Using the API console

If you'll be writing your app in Rails, or want to troubleshoot issues in your app, the Shopify API console will allow you to easily interact with the API without running a full Rails app or making HTTP requests via curl.

This tutorial will get you started using the Shopify API console in development.

Prerequisites

Before you begin using the console, you will need a few things:

Setup your development store and get the required gems

To become a Shopify Partner register here for your free Shopify Partner account. As a Shopify Partner, you gain access to the Partners dashboard where you can create development stores. To create a development store, navigate to the "Development stores" tab and click Create a new development store.

Create test shop

Open up your development store and populate it with Orders, Customers, Products, etc. — whatever you may need to properly develop your app.

You can generate your API key one of two ways:

  • Create a private API key: In your development store, click on the Apps tab. At the bottom of the screen, click on the Private API key link.
  • Create a public API key: In your Partners dashboard, click on the Apps tab. Click the Create app button and complete the required form. Once you complete the form, you will be given an API key.

Once you have your API key get the shopify_api and shopify_cli gems. Once you're done, we can get going with the console.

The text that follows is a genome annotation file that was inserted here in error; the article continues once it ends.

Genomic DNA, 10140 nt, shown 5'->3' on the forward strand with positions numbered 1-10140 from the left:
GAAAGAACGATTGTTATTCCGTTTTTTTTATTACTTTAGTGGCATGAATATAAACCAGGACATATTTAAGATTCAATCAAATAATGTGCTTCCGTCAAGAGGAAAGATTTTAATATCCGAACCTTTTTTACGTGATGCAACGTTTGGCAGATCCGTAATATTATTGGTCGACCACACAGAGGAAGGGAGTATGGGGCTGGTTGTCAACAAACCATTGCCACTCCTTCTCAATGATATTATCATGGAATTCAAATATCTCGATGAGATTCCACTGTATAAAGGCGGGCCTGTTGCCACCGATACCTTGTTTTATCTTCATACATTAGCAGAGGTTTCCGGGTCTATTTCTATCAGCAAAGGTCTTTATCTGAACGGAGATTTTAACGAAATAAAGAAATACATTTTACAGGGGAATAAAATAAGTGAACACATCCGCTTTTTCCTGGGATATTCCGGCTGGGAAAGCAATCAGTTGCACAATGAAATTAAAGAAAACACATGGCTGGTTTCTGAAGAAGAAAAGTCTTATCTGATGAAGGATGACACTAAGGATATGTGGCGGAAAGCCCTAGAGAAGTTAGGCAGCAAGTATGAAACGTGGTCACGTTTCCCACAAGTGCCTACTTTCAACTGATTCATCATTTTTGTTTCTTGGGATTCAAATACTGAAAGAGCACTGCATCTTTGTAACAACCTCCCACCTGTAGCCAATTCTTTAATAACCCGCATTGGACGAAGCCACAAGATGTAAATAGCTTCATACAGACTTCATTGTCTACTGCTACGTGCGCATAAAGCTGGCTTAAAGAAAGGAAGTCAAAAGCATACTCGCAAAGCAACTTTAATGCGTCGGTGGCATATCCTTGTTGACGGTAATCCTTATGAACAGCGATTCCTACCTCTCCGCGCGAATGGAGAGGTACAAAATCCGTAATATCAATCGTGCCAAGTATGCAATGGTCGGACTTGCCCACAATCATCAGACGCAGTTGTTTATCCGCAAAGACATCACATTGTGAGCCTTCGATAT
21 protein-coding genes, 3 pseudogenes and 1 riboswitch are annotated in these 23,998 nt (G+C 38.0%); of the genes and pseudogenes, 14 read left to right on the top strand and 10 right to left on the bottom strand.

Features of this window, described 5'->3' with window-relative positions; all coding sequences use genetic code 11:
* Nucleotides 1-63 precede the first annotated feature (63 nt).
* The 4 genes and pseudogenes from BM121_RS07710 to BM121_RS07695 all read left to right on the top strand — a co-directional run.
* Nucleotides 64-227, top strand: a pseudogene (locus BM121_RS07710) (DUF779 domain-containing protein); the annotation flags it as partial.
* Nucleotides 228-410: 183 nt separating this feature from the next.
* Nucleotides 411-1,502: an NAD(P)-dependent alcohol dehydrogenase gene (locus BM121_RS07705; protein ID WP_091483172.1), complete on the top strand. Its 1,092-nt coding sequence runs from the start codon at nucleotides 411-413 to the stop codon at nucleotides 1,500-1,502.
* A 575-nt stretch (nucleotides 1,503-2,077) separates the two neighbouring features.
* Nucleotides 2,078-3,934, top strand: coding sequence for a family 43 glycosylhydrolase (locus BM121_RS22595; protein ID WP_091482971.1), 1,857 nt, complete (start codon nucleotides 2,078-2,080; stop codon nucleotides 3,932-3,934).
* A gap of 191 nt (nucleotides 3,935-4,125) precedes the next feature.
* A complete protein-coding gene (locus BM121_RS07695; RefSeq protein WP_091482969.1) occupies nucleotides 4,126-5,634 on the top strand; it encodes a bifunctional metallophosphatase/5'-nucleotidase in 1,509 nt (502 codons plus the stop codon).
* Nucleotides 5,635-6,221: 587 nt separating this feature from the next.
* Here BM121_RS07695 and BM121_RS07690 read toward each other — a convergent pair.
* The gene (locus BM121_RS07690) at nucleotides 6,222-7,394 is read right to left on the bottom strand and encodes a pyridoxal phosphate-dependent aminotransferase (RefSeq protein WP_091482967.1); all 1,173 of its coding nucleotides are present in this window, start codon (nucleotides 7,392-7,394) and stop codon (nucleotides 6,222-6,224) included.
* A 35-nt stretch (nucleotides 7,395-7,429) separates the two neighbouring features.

Use the console

Open up your terminal, and type 'shopify-cli'

Bobs-MacBook:~ Bob$ 'shopify-cli'
Commands:
  shopify-cli add CONNECTION        # create a config file for a connection named...
  shopify-cli console [CONNECTION]  # start an API console for CONNECTION
  shopify-cli default [CONNECTION]  # show the default connection, or make CONNEC...
  shopify-cli edit [CONNECTION]     # open the config file for CONNECTION with yo...
  shopify-cli help [COMMAND]        # Describe available commands or one specific...
  shopify-cli list                  # list available connections
  shopify-cli remove CONNECTION     # remove the config file for CONNECTION
  shopify-cli show [CONNECTION]     # output the location and contents of the CON...

You're presented with options for setting up and managing connection configuration. Nothing is set up yet, so add a connection. Name it whatever you like, but make sure that the URL matches up with that of your development store. You'll be prompted to enter in your API key and password, which you can find in your shop admin. Be sure to enter the API password, not secret.

Bobs-MacBook:~ Bob$ shopify-cli add ferryorncarroll
Domain? (leave blank for ferryorncarroll.myshopify.com) ferry-orn-and-carroll7638.myshopify.com
open https://ferry-orn-and-carroll7638.myshopify.com/admin/api in your browser to get API credentials
API key? [REDACTED]
Password? [REDACTED]
create  .shopify/shops/ferryorncarroll.yml
remove  .shopify/shops/default
Default connection is ferryorncarroll

That wasn't difficult! Now let's start the console. Type 'shopify-cli console'

Bobs-MacBook:~ Bob$ shopify-cli console using ferryorncarroll.myshopify.com

To make things easier, we'll include the ShopifyAPI module provided by the shopify_api gem right away. This is optional, but if you leave it off, you'll need to prefix API calls with 'ShopifyAPI::'.

Bobs-MacBook:~ Bob$ shopify-cli console
using ferryorncarroll.myshopify.com
1.9.3p125 :001 > include ShopifyAPI
 => Object
1.9.3p125 :002 >

Now you can start to look at the data. Check out the API docs to see what is queryable and mutable.

Let's start out with something simple. To look at your products, type 'Product.all'

1.9.3p125 :002 > Product.all